Why did you decide to study the MSc Educational Assessment course at Oxford University?
I have worked on assessment projects in my professional career for a number of years, and have relied on teaching myself about the topic of ‘assessment’. I wanted to bring structure and depth to my knowledge, work with people at a department that overlaps with my line of work, and prove my credentials in the world of assessment.
What is your full time job?
I am the Director for Global Assessments, responsible for finding and running large international education projects, often driven by assessment change and development.
What strategies do you use to balance your studies with your work and other commitments?
My employer has been supportive of me taking time to attend teaching weeks and treating these as professional development time, rather than annual holiday. Keeping track of deadlines is important and carving out time with the family’s help has been essential.
How does the programme support and engage you as a distance learning student?
I am lucky enough to live close to Oxford, although much of my access into the department and the library facilities has been from home. That access could actually have happened from anywhere in the world and the library staff do an amazing job of helping to provide scans and material when they are not readily available online.
What do you particularly like about the course?
This course is run by staff who are world renowned, working at (probably) the best university in the world. This offers a chance for unique learning leading to a premium qualification and academic endorsement. The material in the course brings back together many strands that I had a cursory understanding of and the teaching weeks put me in contact with fellow students who had their own experience to share.
What do you most value about the teaching at the department?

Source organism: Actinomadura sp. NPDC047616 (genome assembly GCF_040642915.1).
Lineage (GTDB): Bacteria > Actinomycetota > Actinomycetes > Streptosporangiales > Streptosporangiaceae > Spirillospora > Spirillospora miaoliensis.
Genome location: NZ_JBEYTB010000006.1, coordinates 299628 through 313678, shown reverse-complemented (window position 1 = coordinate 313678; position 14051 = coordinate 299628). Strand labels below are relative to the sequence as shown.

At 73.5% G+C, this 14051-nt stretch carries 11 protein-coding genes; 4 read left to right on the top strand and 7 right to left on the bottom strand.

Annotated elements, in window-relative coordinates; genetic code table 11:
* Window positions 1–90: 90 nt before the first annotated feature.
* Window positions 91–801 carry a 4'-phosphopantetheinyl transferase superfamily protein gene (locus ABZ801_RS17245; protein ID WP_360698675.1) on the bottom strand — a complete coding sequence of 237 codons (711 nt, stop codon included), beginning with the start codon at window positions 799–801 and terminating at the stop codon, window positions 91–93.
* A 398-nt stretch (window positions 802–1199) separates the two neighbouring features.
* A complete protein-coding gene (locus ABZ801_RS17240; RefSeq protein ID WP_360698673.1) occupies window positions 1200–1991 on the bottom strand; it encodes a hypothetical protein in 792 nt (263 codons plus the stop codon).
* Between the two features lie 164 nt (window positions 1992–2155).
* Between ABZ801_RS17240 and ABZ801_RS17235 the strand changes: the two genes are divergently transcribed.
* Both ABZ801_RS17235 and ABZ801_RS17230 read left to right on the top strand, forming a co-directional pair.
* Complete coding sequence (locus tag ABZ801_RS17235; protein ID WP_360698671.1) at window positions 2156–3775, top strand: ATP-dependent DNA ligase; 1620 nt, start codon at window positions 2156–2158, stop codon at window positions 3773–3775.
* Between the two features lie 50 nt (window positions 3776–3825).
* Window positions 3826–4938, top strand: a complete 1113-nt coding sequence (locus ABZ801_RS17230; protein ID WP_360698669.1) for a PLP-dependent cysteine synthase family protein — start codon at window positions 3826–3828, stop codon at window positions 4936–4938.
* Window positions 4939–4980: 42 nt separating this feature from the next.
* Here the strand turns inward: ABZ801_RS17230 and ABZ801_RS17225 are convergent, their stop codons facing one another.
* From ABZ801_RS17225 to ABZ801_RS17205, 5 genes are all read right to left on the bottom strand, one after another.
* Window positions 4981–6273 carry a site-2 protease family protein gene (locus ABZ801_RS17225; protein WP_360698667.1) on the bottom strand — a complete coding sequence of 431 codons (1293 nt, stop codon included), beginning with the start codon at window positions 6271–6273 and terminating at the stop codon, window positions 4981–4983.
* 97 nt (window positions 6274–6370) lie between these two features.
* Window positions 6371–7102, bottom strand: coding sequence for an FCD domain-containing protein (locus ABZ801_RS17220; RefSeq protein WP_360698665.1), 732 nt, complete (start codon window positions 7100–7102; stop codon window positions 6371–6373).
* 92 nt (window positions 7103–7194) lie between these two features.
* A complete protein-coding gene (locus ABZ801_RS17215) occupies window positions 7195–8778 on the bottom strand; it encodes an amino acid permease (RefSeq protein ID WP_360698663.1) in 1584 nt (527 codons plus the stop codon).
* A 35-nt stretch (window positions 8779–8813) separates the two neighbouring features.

The teaching content is completely up to date as the teaching staff are working on the most innovative research in their field, and are able to bring their latest insights into the course modules. Getting to know the staff and having them as contacts into the future will be incredibly helpful.
What’s the community (students & staff) like at the department?
Many of the lunch and coffee breaks are taken in the department and this is a time to get to know fellow students and the teaching staff on a more informal basis. The department has a welcoming buzz to it – students and staff always coming and going, international visitors dropping in and easy to access seminars regularly being delivered. The admin team for the course are incredibly diligent and very responsive, resolving questions quickly. In short, friendly and welcoming.
How has your College added to your experience at Oxford?
Attachment to a college is part of the uniqueness that is the ‘Oxford University Experience’. It gives me an identity and the knowledge that I have somewhere that I can legitimately go to if I want to sit quietly and work. As a part-time student, there is less opportunity to engage fully with college life, but it is simply fun to know that it is there.
How has studying the course helped with your professional development?
My dissertation is completely linked to work that my company is undertaking, so while I am learning I am also helping my colleagues. The endorsement that attending an Oxford course gives has been very convincing to my employer about my knowledge and ability in the field of assessment.
What advice would you give to new students who are about to start the course?
Make the most of everything around you. You will come to one of the world’s most historic cities, attend the world’s best university, be taught by world-leading researchers, work with fellow students who will be work colleagues sometime in your future, and you will have access to a library service second to none – did I mention how amazing the library is?